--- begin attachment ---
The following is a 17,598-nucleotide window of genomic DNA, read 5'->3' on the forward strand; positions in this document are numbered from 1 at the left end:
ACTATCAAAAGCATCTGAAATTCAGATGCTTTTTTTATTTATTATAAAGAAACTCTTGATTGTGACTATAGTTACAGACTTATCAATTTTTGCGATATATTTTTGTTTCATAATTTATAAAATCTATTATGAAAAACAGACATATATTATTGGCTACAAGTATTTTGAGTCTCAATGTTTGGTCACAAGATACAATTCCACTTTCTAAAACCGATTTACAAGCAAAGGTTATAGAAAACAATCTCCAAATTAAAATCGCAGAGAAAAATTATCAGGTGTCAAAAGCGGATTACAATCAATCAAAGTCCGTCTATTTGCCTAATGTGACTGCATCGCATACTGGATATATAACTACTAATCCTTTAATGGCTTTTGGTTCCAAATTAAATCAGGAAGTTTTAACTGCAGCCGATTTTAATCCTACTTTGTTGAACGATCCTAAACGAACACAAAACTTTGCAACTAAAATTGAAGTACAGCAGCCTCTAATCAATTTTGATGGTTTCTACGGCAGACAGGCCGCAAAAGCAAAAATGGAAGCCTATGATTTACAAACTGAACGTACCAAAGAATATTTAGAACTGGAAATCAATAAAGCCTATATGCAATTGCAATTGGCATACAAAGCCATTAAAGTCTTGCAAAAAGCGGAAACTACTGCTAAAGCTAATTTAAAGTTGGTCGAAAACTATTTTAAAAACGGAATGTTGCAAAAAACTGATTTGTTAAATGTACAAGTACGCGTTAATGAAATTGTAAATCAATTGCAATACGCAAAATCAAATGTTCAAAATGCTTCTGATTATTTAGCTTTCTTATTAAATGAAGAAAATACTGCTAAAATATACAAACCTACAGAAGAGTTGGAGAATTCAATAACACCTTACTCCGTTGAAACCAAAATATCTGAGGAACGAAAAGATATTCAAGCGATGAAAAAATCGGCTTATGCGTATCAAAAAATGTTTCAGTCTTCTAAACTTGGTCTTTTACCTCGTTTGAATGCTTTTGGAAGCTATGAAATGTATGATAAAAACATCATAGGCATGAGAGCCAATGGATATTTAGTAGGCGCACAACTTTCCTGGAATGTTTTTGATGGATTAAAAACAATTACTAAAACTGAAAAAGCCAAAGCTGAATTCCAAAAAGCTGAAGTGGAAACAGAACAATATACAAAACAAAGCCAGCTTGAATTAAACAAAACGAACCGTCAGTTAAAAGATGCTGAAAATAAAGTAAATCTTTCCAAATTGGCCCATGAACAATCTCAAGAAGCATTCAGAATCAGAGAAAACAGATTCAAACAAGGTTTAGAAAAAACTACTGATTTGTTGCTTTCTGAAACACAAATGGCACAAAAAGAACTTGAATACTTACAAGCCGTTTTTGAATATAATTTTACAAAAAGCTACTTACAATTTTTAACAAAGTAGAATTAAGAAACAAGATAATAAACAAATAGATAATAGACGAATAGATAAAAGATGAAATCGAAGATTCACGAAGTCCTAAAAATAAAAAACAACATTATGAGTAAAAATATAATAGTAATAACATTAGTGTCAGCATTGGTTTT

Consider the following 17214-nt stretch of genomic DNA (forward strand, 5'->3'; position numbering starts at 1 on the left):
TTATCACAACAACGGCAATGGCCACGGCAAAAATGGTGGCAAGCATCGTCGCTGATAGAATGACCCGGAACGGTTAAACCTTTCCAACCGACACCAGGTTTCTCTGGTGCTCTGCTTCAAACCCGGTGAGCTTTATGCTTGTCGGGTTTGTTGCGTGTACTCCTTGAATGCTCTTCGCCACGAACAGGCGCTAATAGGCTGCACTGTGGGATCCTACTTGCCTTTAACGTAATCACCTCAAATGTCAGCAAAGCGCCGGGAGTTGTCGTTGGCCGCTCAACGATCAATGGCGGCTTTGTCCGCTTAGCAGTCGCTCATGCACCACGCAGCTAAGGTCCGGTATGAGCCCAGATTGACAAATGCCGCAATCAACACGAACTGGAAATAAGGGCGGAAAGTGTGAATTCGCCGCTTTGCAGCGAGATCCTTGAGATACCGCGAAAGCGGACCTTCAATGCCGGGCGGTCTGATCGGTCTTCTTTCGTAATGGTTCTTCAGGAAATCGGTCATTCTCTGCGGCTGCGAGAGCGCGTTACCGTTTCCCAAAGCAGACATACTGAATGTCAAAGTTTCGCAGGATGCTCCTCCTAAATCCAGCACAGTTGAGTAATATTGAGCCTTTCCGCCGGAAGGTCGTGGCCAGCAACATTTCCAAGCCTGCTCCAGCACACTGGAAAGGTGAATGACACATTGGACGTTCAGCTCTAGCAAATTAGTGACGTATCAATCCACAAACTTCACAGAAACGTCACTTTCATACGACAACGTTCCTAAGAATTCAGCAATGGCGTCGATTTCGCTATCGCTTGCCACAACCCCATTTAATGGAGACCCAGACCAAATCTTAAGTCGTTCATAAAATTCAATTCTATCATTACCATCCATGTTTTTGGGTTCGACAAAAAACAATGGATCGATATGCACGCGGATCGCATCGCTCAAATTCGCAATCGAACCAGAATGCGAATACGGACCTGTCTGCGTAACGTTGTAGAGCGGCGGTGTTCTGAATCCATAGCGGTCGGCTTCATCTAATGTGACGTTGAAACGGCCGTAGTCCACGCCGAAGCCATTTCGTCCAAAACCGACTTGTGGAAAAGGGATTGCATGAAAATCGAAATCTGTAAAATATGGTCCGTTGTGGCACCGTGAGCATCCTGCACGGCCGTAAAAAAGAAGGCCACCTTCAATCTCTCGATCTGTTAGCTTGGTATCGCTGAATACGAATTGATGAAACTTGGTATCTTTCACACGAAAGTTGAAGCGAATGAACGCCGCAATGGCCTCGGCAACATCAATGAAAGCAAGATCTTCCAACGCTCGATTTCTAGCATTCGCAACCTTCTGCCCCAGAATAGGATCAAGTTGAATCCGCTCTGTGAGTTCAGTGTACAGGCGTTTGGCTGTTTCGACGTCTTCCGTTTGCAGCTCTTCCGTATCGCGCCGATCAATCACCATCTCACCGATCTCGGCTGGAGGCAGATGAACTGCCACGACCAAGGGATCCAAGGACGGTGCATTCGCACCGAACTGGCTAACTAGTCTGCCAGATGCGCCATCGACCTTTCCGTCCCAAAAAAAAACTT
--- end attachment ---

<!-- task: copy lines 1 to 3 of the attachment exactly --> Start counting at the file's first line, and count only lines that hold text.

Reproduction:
The following is a 17,598-nucleotide window of genomic DNA, read 5'->3' on the forward strand; positions in this document are numbered from 1 at the left end:
ACTATCAAAAGCATCTGAAATTCAGATGCTTTTTTTATTTATTATAAAGAAACTCTTGATTGTGACTATAGTTACAGACTTATCAATTTTTGCGATATATTTTTGTTTCATAATTTATAAAATCTATTATGAAAAACAGACATATATTATTGGCTACAAGTATTTTGAGTCTCAATGTTTGGTCACAAGATACAATTCCACTTTCTAAAACCGATTTACAAGCAAAGGTTATAGAAAACAATCTCCAAATTAAAATCGCAGAGAAAAATTATCAGGTGTCAAAAGCGGATTACAATCAATCAAAGTCCGTCTATTTGCCTAATGTGACTGCATCGCATACTGGATATATAACTACTAATCCTTTAATGGCTTTTGGTTCCAAATTAAATCAGGAAGTTTTAACTGCAGCCGATTTTAATCCTACTTTGTTGAACGATCCTAAACGAACACAAAACTTTGCAACTAAAATTGAAGTACAGCAGCCTCTAATCAATTTTGATGGTTTCTACGGCAGACAGGCCGCAAAAGCAAAAATGGAAGCCTATGATTTACAAACTGAACGTACCAAAGAATATTTAGAACTGGAAATCAATAAAGCCTATATGCAATTGCAATTGGCATACAAAGCCATTAAAGTCTTGCAAAAAGCGGAAACTACTGCTAAAGCTAATTTAAAGTTGGTCGAAAACTATTTTAAAAACGGAATGTTGCAAAAAACTGATTTGTTAAATGTACAAGTACGCGTTAATGAAATTGTAAATCAATTGCAATACGCAAAATCAAATGTTCAAAATGCTTCTGATTATTTAGCTTTCTTATTAAATGAAGAAAATACTGCTAAAATATACAAACCTACAGAAGAGTTGGAGAATTCAATAACACCTTACTCCGTTGAAACCAAAATATCTGAGGAACGAAAAGATATTCAAGCGATGAAAAAATCGGCTTATGCGTATCAAAAAATGTTTCAGTCTTCTAAACTTGGTCTTTTACCTCGTTTGAATGCTTTTGGAAGCTATGAAATGTATGATAAAAACATCATAGGCATGAGAGCCAATGGATATTTAGTAGGCGCACAACTTTCCTGGAATGTTTTTGATGGATTAAAAACAATTACTAAAACTGAAAAAGCCAAAGCTGAATTCCAAAAAGCTGAAGTGGAAACAGAACAATATACAAAACAAAGCCAGCTTGAATTAAACAAAACGAACCGTCAGTTAAAAGATGCTGAAAATAAAGTAAATCTTTCCAAATTGGCCCATGAACAATCTCAAGAAGCATTCAGAATCAGAGAAAACAGATTCAAACAAGGTTTAGAAAAAACTACTGATTTGTTGCTTTCTGAAACACAAATGGCACAAAAAGAACTTGAATACTTACAAGCCGTTTTTGAATATAATTTTACAAAAAGCTACTTACAATTTTTAACAAAGTAGAATTAAGAAACAAGATAATAAACAAATAGATAATAGACGAATAGATAAAAGATGAAATCGAAGATTCACGAAGTCCTAAAAATAAAAAACAACATTATGAGTAAAAATATAATAGTAATAACATTAGTGTCAGCATTGGTTTT

Consider the following 17214-nt stretch of genomic DNA (forward strand, 5'->3'; position numbering starts at 1 on the left):